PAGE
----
Experimental Psychologist Career (Salary + Duties + Interviews)

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Practical Psychology
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Kristen Clure
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Kristen Clure, M.A.

Every theory and application in psychology can be traced back to the work of a psychologist. However, the roles and focuses of psychologists can vary widely. While some primarily apply established theories and work directly with patients, others are more involved in the genesis and testing of new theories, relying on intuition and empirical research to validate their insights. That said, many psychologists often blend both roles, applying theories in practical settings while simultaneously questioning and refining them based on their observations and experiences.

For those with a keen interest in the investigative aspects of the discipline, a career in experimental psychology may be the ideal path. Though it may not resemble the "typical" psychology career, experimental psychology is pivotal in ensuring the field remains dynamic, ever-evolving, and rooted in the latest insights and perspectives. Dive deeper to understand what it entails to become an experimental psychologist, the prerequisites for entering this niche, and how you can embark on this intriguing journey.

What does an Experimental Psychologist Do?

Experimental psychologists use the scientific method to test out different theories or questions they or others have developed in psychology. An experimental psychologist may spend their entire career attempting to answer one question, as one set of data or one study may not be enough to answer psychology’s larger questions.

Experimental psychologists may use data, surveys, focus groups, or other various experiments to seek out the answers that shape their careers. Many factors must be considered when these experiments are taken, especially regarding psychology. Motives, background, perception, and the diversity of subjects all come into play and shape the results of a study, survey, or experiment. 

Job Requirements

You must know what you’re talking about to earn grant money for research. Experimental psychologists start by earning their doctorate in experimental psychology or another approach to psychology that might shape their experiments. Through this work, an experimental psychologist will build up their resume by working under other experimental psychologists and contributing to research that may be published. With enough credentials and by answering the questions that spark interest, an experimental psychologist may find work at a college or university and conduct their experiments using grant money or on the school’s dime.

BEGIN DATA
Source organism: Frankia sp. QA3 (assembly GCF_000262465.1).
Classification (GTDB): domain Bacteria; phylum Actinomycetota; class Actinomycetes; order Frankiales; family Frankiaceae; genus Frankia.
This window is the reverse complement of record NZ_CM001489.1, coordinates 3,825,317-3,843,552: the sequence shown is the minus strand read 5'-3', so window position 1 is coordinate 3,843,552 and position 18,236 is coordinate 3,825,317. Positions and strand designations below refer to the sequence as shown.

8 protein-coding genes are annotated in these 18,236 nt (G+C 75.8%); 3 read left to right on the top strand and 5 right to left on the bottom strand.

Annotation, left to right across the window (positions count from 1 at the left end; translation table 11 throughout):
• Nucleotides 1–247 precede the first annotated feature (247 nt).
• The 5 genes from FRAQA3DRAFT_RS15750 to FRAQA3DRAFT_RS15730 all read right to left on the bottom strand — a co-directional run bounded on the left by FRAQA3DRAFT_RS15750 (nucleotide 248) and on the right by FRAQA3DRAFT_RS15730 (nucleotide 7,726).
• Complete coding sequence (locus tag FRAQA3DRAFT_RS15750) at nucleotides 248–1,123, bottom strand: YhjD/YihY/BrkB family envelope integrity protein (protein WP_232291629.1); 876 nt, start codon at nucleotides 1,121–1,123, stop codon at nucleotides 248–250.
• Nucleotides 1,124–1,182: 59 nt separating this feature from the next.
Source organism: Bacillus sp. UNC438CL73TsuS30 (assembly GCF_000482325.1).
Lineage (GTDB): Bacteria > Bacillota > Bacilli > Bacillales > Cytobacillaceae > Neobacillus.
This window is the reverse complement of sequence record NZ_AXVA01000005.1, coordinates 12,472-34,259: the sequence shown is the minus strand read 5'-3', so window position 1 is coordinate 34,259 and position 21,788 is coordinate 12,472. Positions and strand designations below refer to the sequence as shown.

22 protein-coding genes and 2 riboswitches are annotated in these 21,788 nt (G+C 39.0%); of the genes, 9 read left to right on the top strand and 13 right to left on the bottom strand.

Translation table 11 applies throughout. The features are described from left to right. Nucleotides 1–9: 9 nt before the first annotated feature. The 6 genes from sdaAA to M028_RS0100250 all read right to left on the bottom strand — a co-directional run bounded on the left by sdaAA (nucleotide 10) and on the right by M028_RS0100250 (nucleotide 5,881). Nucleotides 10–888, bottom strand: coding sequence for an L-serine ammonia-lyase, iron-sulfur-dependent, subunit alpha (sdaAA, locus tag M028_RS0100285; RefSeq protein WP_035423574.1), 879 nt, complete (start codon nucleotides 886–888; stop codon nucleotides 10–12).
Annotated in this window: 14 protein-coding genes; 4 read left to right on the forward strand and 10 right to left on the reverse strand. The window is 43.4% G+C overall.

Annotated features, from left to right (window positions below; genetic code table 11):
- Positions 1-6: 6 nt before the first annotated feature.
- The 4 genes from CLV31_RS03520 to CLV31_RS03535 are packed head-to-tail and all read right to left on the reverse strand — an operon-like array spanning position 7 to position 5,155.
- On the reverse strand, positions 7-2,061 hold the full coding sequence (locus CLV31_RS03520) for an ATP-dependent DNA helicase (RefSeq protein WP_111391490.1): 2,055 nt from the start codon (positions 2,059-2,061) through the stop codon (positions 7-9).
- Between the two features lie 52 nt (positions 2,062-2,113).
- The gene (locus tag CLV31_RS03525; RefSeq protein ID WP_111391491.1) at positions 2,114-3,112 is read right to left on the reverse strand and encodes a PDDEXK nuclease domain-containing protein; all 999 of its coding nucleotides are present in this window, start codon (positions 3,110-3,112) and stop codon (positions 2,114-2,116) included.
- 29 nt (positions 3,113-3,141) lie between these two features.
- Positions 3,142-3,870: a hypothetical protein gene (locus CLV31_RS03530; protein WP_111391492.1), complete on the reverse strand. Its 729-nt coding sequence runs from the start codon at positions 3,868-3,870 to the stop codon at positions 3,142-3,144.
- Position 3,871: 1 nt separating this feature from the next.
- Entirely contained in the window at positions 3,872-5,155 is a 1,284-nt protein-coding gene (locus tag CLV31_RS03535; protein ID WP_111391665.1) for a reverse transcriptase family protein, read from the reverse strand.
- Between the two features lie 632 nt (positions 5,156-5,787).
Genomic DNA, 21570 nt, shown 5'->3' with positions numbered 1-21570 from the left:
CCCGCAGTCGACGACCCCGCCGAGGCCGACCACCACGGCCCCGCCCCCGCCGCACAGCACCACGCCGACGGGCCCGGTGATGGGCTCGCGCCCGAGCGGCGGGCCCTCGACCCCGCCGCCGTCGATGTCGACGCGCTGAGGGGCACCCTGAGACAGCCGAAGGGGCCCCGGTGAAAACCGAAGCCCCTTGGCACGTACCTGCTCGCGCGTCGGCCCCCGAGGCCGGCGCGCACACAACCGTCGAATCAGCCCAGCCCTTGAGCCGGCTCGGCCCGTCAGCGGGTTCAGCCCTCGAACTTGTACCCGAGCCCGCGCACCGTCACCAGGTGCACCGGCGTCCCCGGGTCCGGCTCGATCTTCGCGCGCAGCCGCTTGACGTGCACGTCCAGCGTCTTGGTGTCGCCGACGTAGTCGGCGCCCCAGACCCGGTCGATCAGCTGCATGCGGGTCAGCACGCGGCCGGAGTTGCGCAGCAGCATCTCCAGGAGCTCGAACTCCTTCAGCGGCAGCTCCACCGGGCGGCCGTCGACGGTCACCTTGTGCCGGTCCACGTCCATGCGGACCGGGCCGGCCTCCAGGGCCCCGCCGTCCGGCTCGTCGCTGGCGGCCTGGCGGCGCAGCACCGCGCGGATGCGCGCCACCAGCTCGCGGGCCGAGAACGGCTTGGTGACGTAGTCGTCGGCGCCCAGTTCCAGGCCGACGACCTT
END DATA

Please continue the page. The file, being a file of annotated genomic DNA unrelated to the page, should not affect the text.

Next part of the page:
Salary (How Much Do Experimental Psychologists Make?) 

A well-respected experimental psychologist can live a comfortable life while answering the world’s biggest questions, but this salary is not guaranteed to all. Remember, your doctorate is usually the minimum requirement to conduct research at a university or in an esteemed research center. These salaries reflect experimental psychologists who have completed these degrees and are currently working to answer the questions they or others in their field have. 

Experimental Psychologist Reported Salary

Low

Average

High

Economic Research Institute

$96,610

 

ZipRecruiter

$17,500

$62,493

$138,500

Salary.com

$73,459

$97,711

$122,148

VeryWellMind

$92,000

Schools for Experimental Psychology Degrees

Choosing the right educational institution becomes paramount when diving into experimental psychology. The reputation and quality of the program you attend can influence recognition from leaders in the field and potential research funding opportunities. Here are some top universities renowned for their experimental psychology programs, accompanied by a brief description of what makes them stand out:

  • The University of Michigan - Ann Arbor (Ann Arbor, MI): Renowned for its extensive research facilities and faculty of leading researchers in the field.
  • Harvard University (Cambridge, MA): Harvard's storied history in psychology research and its vast resources offer students unparalleled research opportunities.
  • Yale University (New Haven, CT): Boasts a collaborative environment where students frequently work across disciplines to push the boundaries of psychological research.
  • Stanford University (Stanford, CA): Known for fostering innovation and emphasizing combining theoretical and applied research in psychology.
  • The University of South Carolina - Columbia (Columbia, SC): Recognized for its commitment to exploring diverse psychological phenomena and its strong community of researchers.
  • Purdue University (West Lafayette, IN): Offers state-of-the-art labs and facilities and a curriculum rooted in traditional and emerging psychological research areas.
  • University of Rochester (Rochester, NY): Celebrated for its research-intensive approach and a close-knit academic community that promotes collaborative studies.
  • University of Chicago (Chicago, IL): Holds a legacy of groundbreaking research in psychology and offers a rich environment for interdisciplinary studies.
  • University of Rhode Island (Kingston, RI): Prides itself on its hands-on research opportunities and a curriculum that emphasizes real-world application of experimental findings.
  • Texas State University (San Marcos, TX): Offers a comprehensive program that blends rigorous academic training with practical research experiences, preparing students for diverse careers in psychology.